7. Personal Critiques: Offering unsolicited personal critiques or criticisms about the appearance, clothing, or behaviour of other guests was discouraged.

  8. Excessive Alcohol Consumption: While alcohol was often served, it was considered inappropriate to discuss or draw attention to excessive drinking or related behaviours.

  9. Money Borrowing or Lending: Discussions related to borrowing money, debts, or financial assistance were considered private matters and not suitable for dinner party conversations.

  10. Inappropriate Jokes or Language: Crude or offensive humour, as well as the use of profanity or inappropriate language, was discouraged to maintain a refined and respectful atmosphere.

Ensure You Dress Appropriately 

In the 1950s, dinner parties were generally formal and followed certain etiquette guidelines. To maintain a polite and pleasant atmosphere, certain topics were typically considered rude or inappropriate for discussion at a 1950s dinner party. 

Women's Attire:

  1. Dresses: Women's dresses in the 1950s often featured a feminine silhouette with nipped waists and full skirts. Styles included A-line dresses, fit-and-flare dresses, and wiggle dresses. Fabrics like silk, satin, lace, and taffeta were popular, and dresses were usually knee-length or longer.

  2. Gloves: Elbow-length gloves were often worn, adding an extra touch of elegance to the outfit. Gloves were typically made of satin or lace and matched the dress or accessories.

  3. Accessories: Women adorned themselves with accessories like pearls, rhinestone jewelry, and brooches. Hats were also common, such as pillbox hats or fascinators, often secured with a hatpin.

  4. Shoes: Closed-toe pumps with medium heels were the standard footwear for a 1950s dinner party. Shoes were typically made of leather or satin, and they often matched the dress.

  5. Handbags: Clutch bags or small evening bags were carried, typically in matching or complementary colors to the dress.

  6. Hosiery: Women wore stockings made of silk or nylon, often held up by garter belts or girdles.

Men's Attire:

  1. Suits: Men's suits were a staple for formal occasions. The classic suit consisted of a two-piece or three-piece suit with a tailored jacket and matching trousers. The suits were typically single-breasted and came in solid colors or subtle patterns like pinstripes or herringbone.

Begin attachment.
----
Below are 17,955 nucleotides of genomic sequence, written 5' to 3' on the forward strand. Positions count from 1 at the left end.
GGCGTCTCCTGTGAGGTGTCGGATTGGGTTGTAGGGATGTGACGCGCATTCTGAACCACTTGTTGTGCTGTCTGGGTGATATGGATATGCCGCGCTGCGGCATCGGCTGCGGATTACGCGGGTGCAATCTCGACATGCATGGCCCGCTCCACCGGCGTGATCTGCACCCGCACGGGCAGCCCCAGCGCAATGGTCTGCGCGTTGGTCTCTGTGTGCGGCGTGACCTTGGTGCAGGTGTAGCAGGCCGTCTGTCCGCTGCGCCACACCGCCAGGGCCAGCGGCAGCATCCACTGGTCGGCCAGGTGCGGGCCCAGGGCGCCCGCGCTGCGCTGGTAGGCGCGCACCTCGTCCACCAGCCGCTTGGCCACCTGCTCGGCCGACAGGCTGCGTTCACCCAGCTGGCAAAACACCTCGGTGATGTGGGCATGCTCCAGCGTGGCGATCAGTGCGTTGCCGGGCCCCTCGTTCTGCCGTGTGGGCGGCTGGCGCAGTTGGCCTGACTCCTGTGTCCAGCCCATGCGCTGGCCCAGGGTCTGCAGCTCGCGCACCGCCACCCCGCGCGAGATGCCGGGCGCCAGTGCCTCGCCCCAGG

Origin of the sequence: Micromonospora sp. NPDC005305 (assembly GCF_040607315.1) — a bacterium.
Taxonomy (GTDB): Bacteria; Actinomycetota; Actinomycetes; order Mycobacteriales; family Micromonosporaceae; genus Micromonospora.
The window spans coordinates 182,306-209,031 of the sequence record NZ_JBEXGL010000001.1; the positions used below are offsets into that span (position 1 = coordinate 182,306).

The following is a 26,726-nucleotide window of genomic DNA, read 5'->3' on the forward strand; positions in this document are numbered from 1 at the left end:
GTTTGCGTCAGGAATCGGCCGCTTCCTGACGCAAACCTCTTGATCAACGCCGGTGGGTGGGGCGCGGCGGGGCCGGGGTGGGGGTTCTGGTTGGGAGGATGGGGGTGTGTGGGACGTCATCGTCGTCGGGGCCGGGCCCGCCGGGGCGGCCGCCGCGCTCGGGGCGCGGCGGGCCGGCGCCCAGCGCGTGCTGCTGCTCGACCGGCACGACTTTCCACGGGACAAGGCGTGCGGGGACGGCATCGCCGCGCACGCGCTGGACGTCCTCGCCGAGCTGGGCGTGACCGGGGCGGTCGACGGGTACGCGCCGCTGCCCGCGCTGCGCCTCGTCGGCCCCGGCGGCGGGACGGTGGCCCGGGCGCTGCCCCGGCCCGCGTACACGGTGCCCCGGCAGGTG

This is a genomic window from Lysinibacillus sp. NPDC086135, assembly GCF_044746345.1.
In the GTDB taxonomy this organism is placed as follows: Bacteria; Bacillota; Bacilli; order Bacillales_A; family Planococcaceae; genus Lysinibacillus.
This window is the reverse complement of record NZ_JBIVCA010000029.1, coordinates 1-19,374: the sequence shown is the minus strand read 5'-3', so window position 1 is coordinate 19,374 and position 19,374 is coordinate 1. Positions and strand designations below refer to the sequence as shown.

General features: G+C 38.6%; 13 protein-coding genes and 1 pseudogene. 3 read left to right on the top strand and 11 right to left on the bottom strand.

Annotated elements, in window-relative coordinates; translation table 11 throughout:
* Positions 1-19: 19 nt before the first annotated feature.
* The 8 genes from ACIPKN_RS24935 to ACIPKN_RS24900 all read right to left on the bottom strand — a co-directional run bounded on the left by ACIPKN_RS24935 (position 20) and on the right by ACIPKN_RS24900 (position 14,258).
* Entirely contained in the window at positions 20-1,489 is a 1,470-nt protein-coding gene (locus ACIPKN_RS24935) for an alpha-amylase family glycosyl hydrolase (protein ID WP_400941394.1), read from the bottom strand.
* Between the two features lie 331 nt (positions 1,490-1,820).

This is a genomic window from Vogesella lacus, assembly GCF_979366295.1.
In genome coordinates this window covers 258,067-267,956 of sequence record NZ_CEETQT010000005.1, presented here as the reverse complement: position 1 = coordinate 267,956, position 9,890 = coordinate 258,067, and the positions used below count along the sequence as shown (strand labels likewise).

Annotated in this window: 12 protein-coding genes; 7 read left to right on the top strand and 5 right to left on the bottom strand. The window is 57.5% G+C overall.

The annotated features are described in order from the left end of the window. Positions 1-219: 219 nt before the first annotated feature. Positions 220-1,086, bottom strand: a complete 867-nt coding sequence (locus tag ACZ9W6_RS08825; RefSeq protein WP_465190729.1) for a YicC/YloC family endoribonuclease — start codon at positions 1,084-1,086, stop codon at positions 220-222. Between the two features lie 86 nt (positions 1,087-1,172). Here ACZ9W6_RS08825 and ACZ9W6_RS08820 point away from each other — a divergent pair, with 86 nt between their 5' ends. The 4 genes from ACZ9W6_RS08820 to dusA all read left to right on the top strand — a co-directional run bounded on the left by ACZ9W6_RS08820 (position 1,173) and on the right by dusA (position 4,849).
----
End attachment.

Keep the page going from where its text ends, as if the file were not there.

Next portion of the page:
2. Shirts: Dress shirts were worn with suits, often in white or pastel colors. The shirt would have a pointed or spread collar, and cufflinks were a common accessory.

  3. Ties: Neckties were an essential part of a man's ensemble. Ties in various colors and patterns were popular, and they were often wider and featured bold designs compared to later decades.

  4. Shoes: Men wore leather oxford shoes, typically black or brown, depending on the color of their suit.

  5. Accessories: Men added sophistication to their look with pocket squares, tie bars, and cufflinks. A well-tailored overcoat or trench coat might be worn for warmth and style.

  6. Hats: While less common than in previous decades, some men still wore hats such as fedoras or trilbies.

Both men and women paid close attention to their appearance and adhered to traditional and formal styles when attending a 1950s dinner party. The emphasis was on presenting a polished and elegant image while respecting the social norms and etiquette of the era.

Don't Arrive Empty-Handed: It was customary to bring a host or hostess gift, such as flowers or a bottle of wine, to express gratitude for their hospitality.

Don't Arrive Unannounced: Show respect for the hosts by not bringing uninvited guests unless you have been granted permission.

Don't Interrupt Conversations: Wait for appropriate pauses in conversations before joining or starting a new discussion. Interrupting was considered impolite.

Don't Forget to Thank Everyone For Coming: The hosts would have taken their role to guide the guests through the party from beginning to end very seriously, right up to the Goodbyes and it was important to show your gratitude for everyone coming. 

Don't Over Stay Your Welcome! Guests would typically have been cautious to not stay too long or leave too abruptly after the meal. A couple of hours after dinner would have been 

Don't Forget to Send a Thank You Note To The Host After the Party!